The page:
World Library  
Flag as Inappropriate
Email this Article

Madison Washington

Article Id: WHEBN0003684825
Reproduction Date:

Title: Madison Washington  
Author: World Heritage Encyclopedia
Language: English
Subject: My Bondage and My Freedom, Slave rebellion, List of slaves
Collection: American Rebel Slaves, American Slaves, Slave Rebellions in the United States
Publisher: World Heritage Encyclopedia

Madison Washington

Madison Washington was an American enslaved cook who instigated a slave revolt in November 1841 on board the brig Creole, which was transporting 134 other slaves from Virginia for sale in New Orleans, as part of the coastwise slave trade.[1]

On the night of Nov. 7, 1841, Washington led 17 of his fellow slaves into rebellion; they killed one of the slave traders on board and wounded crew. Taking control of the Creole, they commanded that it be sailed to Nassau, which was under British control. Great Britain had abolished slavery in 1839 in its nation and colonies. Despite American protests, the British declared the slaves to be free persons under their law and refused American demands for their return.[2]

The British took Washington and his 18 conspirators into custody under charges of mutiny. A special session of the Admiralty Court heard the case, but ruled in favor of the men and freed them in April 1842. The remaining 116 slaves had achieved freedom immediately in the preceding fall.[2] Five had remained on the ship and chose to return to the United States and slavery. As 128 slaves gained freedom resulting from this revolt, it is considered the most successful in United States history.[3]

Legacy among Abolitionists

  • The abolitionist Henry Highland Garnet praised Madison Washington in his 1843 "Address to the Slaves of the United States," calling Madison Washington a "bright star of freedom" who "took his station in the constellation of true heroism."[4] This call for open rebellion was considered too radical for abolitionists Frederick Douglass and William Lloyd Garrison.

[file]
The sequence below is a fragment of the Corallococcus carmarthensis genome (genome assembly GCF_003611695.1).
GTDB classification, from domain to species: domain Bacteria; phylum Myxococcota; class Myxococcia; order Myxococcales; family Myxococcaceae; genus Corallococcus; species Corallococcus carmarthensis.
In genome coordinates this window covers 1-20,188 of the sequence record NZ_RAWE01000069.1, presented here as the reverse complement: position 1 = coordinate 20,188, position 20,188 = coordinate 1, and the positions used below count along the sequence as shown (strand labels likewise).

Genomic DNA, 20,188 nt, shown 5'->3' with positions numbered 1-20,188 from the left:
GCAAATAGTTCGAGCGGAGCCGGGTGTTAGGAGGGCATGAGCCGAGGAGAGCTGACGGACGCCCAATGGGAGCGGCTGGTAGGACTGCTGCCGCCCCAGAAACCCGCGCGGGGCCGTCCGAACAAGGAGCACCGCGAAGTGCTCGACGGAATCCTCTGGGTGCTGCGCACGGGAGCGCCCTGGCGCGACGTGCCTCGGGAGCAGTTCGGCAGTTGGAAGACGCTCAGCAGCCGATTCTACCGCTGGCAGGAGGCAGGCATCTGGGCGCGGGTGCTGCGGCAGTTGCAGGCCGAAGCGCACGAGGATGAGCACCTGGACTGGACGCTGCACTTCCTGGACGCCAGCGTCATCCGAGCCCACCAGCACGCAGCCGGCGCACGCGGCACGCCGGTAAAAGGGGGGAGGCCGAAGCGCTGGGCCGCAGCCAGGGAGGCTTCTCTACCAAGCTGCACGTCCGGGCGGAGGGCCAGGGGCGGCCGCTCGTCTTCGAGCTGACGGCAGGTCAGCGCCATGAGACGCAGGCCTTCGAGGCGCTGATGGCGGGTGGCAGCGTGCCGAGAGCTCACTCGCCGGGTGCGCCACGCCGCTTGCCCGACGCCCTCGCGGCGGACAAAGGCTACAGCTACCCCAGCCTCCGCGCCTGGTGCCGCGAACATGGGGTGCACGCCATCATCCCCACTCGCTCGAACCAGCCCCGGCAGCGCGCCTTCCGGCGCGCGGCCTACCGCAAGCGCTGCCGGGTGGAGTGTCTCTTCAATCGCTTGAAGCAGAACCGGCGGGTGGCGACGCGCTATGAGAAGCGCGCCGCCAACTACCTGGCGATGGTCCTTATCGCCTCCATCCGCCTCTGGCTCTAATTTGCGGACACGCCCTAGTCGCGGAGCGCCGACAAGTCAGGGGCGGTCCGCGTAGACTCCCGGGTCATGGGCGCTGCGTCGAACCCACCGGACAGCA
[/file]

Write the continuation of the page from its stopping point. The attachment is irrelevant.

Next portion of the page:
• Frederick Douglass wrote a novella The Heroic Slave (1853) whose lead character was inspired by and named, Madison Washington. As Douglass wrote a fictional account, his work is now considered the first known piece of African-American fictional literature.[5]

See also


  1. ^ Rodriguez, Junius P., ed. (2006). "Madison Washington". Encyclopedia of Slave Resistance and Rebellion 1.  
  2. ^ a b Williams, Michael Paul (2002). "Brig Creole slaves".  
  3. ^ MICHAEL PAUL WILLIAMS , "Brig 'Creole' Slaves", Richmond Times-Dispatch, 11 February 2002, p. E-1
  4. ^ (1843) Henry Highland Garnet, "An Address To The Slaves Of The United States"Garnet, Henry Highland. , full text.
  5. ^ The Heroic SlaveDouglass, Frederick. , full text with commentary.
This article was sourced from Creative Commons Attribution-ShareAlike License; additional terms may apply. World Heritage Encyclopedia content is assembled from numerous content providers, Open Access Publishing, and in compliance with The Fair Access to Science and Technology Research Act (FASTR), Wikimedia Foundation, Inc., Public Library of Science, The Encyclopedia of Life, Open Book Publishers (OBP), PubMed, U.S. National Library of Medicine, National Center for Biotechnology Information, U.S. National Library of Medicine, National Institutes of Health (NIH), U.S. Department of Health & Human Services, and, which sources content from all federal, state, local, tribal, and territorial government publication portals (.gov, .mil, .edu). Funding for and content contributors is made possible from the U.S. Congress, E-Government Act of 2002.
Crowd sourced content that is contributed to World Heritage Encyclopedia is peer reviewed and edited by our editorial staff to ensure quality scholarly research articles.
By using this site, you agree to the Terms of Use and Privacy Policy. World Heritage Encyclopedia™ is a registered trademark of the World Public Library Association, a non-profit organization.

Copyright © World Library Foundation. All rights reserved. eBooks from World eBook Library are sponsored by the World Library Foundation,
a 501c(4) Member's Support Non-Profit Organization, and is NOT affiliated with any governmental agency or department.